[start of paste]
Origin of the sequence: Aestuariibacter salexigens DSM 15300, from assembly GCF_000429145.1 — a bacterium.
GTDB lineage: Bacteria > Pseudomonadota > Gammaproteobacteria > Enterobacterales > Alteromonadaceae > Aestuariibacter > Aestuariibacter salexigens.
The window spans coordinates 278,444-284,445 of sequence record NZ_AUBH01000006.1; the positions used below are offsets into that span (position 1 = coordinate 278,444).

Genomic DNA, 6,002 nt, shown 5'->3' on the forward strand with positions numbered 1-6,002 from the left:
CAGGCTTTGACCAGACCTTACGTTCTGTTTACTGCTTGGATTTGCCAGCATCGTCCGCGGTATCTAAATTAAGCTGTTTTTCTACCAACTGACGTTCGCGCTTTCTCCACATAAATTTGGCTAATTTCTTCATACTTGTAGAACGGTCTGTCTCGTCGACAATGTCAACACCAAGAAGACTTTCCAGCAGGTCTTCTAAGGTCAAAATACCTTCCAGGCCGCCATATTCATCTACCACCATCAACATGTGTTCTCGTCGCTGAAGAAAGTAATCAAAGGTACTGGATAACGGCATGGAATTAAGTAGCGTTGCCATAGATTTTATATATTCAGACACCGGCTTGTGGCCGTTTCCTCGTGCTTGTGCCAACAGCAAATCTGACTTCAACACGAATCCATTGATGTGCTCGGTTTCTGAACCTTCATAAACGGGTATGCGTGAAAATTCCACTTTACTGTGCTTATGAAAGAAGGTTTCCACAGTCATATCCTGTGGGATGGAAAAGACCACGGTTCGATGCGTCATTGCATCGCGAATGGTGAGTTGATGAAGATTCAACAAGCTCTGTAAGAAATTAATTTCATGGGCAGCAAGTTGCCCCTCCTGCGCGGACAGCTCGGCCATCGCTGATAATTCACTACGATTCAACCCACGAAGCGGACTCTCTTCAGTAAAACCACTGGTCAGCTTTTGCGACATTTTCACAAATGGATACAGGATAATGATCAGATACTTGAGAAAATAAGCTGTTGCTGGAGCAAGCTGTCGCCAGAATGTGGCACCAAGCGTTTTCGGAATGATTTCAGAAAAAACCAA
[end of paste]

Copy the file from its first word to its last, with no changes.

Origin of the sequence: Aestuariibacter salexigens DSM 15300, from assembly GCF_000429145.1 — a bacterium.
GTDB lineage: Bacteria > Pseudomonadota > Gammaproteobacteria > Enterobacterales > Alteromonadaceae > Aestuariibacter > Aestuariibacter salexigens.
The window spans coordinates 278,444-284,445 of sequence record NZ_AUBH01000006.1; the positions used below are offsets into that span (position 1 = coordinate 278,444).

Genomic DNA, 6,002 nt, shown 5'->3' on the forward strand with positions numbered 1-6,002 from the left:
CAGGCTTTGACCAGACCTTACGTTCTGTTTACTGCTTGGATTTGCCAGCATCGTCCGCGGTATCTAAATTAAGCTGTTTTTCTACCAACTGACGTTCGCGCTTTCTCCACATAAATTTGGCTAATTTCTTCATACTTGTAGAACGGTCTGTCTCGTCGACAATGTCAACACCAAGAAGACTTTCCAGCAGGTCTTCTAAGGTCAAAATACCTTCCAGGCCGCCATATTCATCTACCACCATCAACATGTGTTCTCGTCGCTGAAGAAAGTAATCAAAGGTACTGGATAACGGCATGGAATTAAGTAGCGTTGCCATAGATTTTATATATTCAGACACCGGCTTGTGGCCGTTTCCTCGTGCTTGTGCCAACAGCAAATCTGACTTCAACACGAATCCATTGATGTGCTCGGTTTCTGAACCTTCATAAACGGGTATGCGTGAAAATTCCACTTTACTGTGCTTATGAAAGAAGGTTTCCACAGTCATATCCTGTGGGATGGAAAAGACCACGGTTCGATGCGTCATTGCATCGCGAATGGTGAGTTGATGAAGATTCAACAAGCTCTGTAAGAAATTAATTTCATGGGCAGCAAGTTGCCCCTCCTGCGCGGACAGCTCGGCCATCGCTGATAATTCACTACGATTCAACCCACGAAGCGGACTCTCTTCAGTAAAACCACTGGTCAGCTTTTGCGACATTTTCACAAATGGATACAGGATAATGATCAGATACTTGAGAAAATAAGCTGTTGCTGGAGCAAGCTGTCGCCAGAATGTGGCACCAAGCGTTTTCGGAATGATTTCAGAAAAAACCAA